Deep-voiced, even-tempered and soulful-eyed, the Beagle is one of America’s most popular breeds.
The Beagle was the fourth most-popular breed in 2017, according to the American Kennel Club.
They are a smallish breed, as they are typically 15 inches at the withers at the tallest, and weigh about 30 pounds at the most.
Their ears are medium-sized and floppy, their muzzles square, and their coat short and glossy, typically white with tan, brown and/or black markings.
The AKC Breed Standard is unusually short and straightforward: “A miniature Foxhound, solid and big for his inches, with the wear-and-tear look of the hound that can last in the chase and follow his quarry to the death.”
In more appealing language, the AKC also describes the breed as “an excellent hunting dog and loyal companion. It is also happy-go-lucky, funny, and—thanks to its pleading expression—cute. They were bred to hunt in packs, so they enjoy company and are generally easygoing.”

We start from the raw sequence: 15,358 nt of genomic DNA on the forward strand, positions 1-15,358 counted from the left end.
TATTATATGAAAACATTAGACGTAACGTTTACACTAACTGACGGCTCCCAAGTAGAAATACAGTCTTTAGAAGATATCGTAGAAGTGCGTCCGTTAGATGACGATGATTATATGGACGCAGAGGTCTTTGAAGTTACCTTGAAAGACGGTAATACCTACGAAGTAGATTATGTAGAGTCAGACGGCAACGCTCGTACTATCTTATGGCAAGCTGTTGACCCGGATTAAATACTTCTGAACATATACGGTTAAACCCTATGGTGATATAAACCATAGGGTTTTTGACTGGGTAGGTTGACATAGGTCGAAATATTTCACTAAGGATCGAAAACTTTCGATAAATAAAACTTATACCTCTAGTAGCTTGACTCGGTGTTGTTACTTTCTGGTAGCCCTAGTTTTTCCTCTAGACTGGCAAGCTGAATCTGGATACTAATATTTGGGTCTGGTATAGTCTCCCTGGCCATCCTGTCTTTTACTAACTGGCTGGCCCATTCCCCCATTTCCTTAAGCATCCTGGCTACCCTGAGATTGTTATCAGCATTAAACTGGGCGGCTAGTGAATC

While hunting dogs similar to the Beagle have been around since the days of ancient Greece, the modern breed is considered to have been developed from the stock of the Reverend Phillip Honeywood, of England, in the 1830s.
The breed was first imported to the U.S. in the 1840s, and was recognized by the AKC in 1885.
They are classified in the Hound Group in AKC dog shows.
They are stubborn and single-minded, but are great with children and are good watchdogs.
Beagles have fairly long lifespans, averaging around 12-15 years, and don’t suffer from many common health problems, though they may be at higher risk of lost eyesight and back problems as they age.
Shakespeare mentioned a beagle-type dog in Twelfth Night, and Marguerite Henry devotes a chapter to the breed in her Album of Dogs.